Global gene expression profiling studies of human HNSCC tumors have identified genes associated with tumorigenesis and metastatic potential [8
]. In addition, molecular classification of HNSCC has also been proposed based on gene expression patterns [11
]. It has been reported that gene expression profile can distinguish clinically distinct subgroups of HNSCC, identify genes potentially associated with advanced-stage of the disease, and predict outcome of treatment [9
]. In our study, in order to identify novel therapeutic targets for diagnosis or treatments, we compared gene expression in HNSCC with normal tissues and further characterized protein expression of over expressed genes in HNSCC samples. We identified 192 up-regulated genes in HNSCC compared with normal tissues. Based on our results, published literature, and availability of antibody, five candidate genes (CD24, CD44, CD74, FABP5, and HSP27) were selected for further characterization in HNSCC samples. These gene products were expressed in most tumor samples but not in normal tissues. Although various studies have reported on the expression of these genes in various tissues, our study presents their significance in HNSCC tumors.
Among selected genes, CD24, CD44, and CD74 are cell surface adhesion molecules shown to be over expressed in various cancers [15
]. Among these, CD44 was most strongly expressed in all HNSCC samples in tissue arrays. Interestingly, CD44+ subpopulation of cells with cancer stem cell properties has been identified in HNSCC and various other cancer types [21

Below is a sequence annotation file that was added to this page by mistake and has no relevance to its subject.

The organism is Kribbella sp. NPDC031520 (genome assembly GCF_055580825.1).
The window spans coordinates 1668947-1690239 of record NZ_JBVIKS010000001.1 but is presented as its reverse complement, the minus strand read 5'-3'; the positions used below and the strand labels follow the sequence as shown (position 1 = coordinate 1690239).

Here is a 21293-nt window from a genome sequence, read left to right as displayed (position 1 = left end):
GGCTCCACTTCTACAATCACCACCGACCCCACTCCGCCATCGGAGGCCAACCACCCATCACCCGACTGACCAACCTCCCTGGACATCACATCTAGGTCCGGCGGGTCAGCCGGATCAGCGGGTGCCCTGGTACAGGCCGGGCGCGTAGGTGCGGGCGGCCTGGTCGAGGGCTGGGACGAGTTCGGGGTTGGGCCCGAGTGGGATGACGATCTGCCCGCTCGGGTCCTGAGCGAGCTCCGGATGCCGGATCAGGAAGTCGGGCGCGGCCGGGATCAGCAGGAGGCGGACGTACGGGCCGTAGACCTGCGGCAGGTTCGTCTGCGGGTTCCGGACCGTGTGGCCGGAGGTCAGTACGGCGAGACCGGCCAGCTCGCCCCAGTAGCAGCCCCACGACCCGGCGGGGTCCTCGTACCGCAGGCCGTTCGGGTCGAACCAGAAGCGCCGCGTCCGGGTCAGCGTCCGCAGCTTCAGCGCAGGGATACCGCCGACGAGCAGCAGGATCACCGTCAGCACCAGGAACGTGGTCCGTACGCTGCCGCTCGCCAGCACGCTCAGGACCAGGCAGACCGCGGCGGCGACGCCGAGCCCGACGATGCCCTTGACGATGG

]. CD24 has also been shown to be expressed in various tumors. Its expression has been used as a prognostic indicator of poor survival in breast cancer, non-small cell lung carcinoma, and prostate cancers [15
]. However, in contrast to CD44, only a small portion of CD24+ cells were positive in HNSCC cancer cells in our study. These results suggest that a subset of CD24+/CD44+ cells exists, which may represent cancer stem cells in HNSCC. This hypothesis is supported by a report which showed that a highly tumorigenic subpopulation of pancreatic cancer cells express cell surface markers CD44, CD24, and epithelial-specific antigen (ESA) [23
]. This subpopulation of pancreatic cancer cells with CD44+/CD24+/ESA+ phenotype (only 0.2 to 0.8% of pancreatic cancer cells) had a 100-fold increased tumorigenic potential compared with other cancer cells [23
]. Future studies will focus on the isolation and characterization of the CD24+/CD44+ and other marker positive tumor subpopulations from HNSCC.
CD74 is another cell surface membrane protein identified in this study, which was not previously reported in HNSCC. However, the over expression of CD74 has been reported in many different malignancies, including gastric tumors, renal epithelial neoplasms, pancreatic cancers, certain types of sarcoma and skin cancer, and non-small cell lung cancers [26
]. CD74 has been identified as the high-affinity receptor for the macrophage migration inhibitory factor [31